Tuesday, March 27, 2007

Formating Fortress code with Fortify

A couple of days ago I noticed that a new tool to generate LaTeX code from Fortress source code was available. The tool is called Fortify can be found in the same page where the reference implementation is located.

In this post I'm going to try to create a little example and run Fortify to see the output of the generated LaTeX document.

One of the interesting things about Fortress is that, the language will have an alternative syntax that uses a lot of graphical symbols that will make a Fortress program look like a mathematical document.

For this test I took my old Numerical Analysis book and copied the Newton Raphson algorithm.

The program looks like this:

component Test

export Executable

nr(approx:RR64,f : RR64 -> RR64, f' : RR64 -> RR64,
N : Number,tol : RR64) = do

i:Number := 1
p:RR64 := 0
p0:RR64 := approx
ready:Boolean := false

while(i <= N AND NOT ready) do
p := p0 - f(p0)/f'(p0)
if |p - p0| < tol then
ready := true
i := i + 1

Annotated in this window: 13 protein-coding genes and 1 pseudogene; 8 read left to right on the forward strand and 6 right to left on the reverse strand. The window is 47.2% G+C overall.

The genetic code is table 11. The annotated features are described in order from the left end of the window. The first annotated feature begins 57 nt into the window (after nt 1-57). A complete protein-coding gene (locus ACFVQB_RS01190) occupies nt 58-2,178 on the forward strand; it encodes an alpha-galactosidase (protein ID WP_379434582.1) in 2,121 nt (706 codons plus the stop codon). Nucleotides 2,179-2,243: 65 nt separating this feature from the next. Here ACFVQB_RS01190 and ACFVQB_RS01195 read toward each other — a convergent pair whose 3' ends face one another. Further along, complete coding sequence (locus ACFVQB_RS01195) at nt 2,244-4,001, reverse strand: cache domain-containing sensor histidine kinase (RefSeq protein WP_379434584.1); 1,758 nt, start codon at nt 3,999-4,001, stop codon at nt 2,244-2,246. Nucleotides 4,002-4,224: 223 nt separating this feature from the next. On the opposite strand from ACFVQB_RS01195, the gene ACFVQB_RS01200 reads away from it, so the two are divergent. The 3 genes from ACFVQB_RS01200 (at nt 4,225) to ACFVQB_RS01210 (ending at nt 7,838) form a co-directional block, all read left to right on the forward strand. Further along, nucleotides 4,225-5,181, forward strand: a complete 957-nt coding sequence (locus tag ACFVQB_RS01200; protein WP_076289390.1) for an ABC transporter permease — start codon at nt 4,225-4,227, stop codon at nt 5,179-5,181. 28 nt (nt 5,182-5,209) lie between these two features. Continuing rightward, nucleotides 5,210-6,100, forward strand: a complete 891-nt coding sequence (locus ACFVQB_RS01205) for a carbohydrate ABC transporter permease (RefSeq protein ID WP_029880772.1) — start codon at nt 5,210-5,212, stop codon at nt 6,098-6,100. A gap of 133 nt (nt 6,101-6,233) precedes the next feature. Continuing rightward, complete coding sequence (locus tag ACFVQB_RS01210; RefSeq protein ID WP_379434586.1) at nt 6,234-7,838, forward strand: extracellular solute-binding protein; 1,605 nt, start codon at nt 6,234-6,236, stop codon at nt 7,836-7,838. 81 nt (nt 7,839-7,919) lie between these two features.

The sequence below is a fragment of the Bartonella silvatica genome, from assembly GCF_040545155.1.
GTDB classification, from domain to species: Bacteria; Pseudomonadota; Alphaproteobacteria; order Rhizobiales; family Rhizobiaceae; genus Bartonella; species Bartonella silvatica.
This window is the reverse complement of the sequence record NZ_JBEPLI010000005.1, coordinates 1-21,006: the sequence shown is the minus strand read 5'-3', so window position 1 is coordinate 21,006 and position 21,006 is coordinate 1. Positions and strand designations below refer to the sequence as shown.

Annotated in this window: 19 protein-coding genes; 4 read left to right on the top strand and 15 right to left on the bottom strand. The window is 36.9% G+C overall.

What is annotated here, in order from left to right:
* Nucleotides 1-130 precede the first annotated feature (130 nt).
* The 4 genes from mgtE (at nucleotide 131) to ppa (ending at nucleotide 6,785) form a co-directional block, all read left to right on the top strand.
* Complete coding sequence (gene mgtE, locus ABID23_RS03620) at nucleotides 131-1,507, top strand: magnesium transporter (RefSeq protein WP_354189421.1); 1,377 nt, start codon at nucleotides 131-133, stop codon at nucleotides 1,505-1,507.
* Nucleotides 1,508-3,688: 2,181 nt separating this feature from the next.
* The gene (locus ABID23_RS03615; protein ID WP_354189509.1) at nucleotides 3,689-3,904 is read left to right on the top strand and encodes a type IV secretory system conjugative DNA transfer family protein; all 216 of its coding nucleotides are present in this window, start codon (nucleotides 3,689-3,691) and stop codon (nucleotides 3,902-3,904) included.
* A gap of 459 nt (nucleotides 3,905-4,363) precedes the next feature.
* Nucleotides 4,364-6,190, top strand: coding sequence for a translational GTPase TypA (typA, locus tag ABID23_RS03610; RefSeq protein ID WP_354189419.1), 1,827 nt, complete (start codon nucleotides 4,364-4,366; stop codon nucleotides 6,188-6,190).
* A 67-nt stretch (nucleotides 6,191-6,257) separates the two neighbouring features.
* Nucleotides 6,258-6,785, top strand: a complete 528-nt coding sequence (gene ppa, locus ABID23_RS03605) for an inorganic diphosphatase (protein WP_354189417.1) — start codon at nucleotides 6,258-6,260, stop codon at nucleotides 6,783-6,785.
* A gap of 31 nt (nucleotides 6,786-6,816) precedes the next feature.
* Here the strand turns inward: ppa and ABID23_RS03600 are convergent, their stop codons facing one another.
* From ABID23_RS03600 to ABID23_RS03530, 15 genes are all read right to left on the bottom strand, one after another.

p0 := p


myF(x) = cos(x) - x
myF'(x) = - sin(x) - 1

run(a:String...) = print nr(1.5,myF,myF',10,0.0001)


Fortify is a tool that works inside Emacs. So I loaded fortify inside Emacs:

(load "..../fortify.el")

Then loaded Fortify by calling M-x fortify.

Selected the code:

And pressed M-&, then LaTeX code is generated.

To the generated code I added the LaTeX document declaration elements and imported a macros file included with Fortify.

\usepackage{url, amssymb, amsmath, amsthm, stmaryrd, xspace}
\usepackage{amsfonts, graphicx, fullpage, times, hyperref}
\input ../fortify/fortify-macros




After running LaTeX the code looks like this:

1 comment:

Jared said...

The syntactic sugar is making my teeth rot!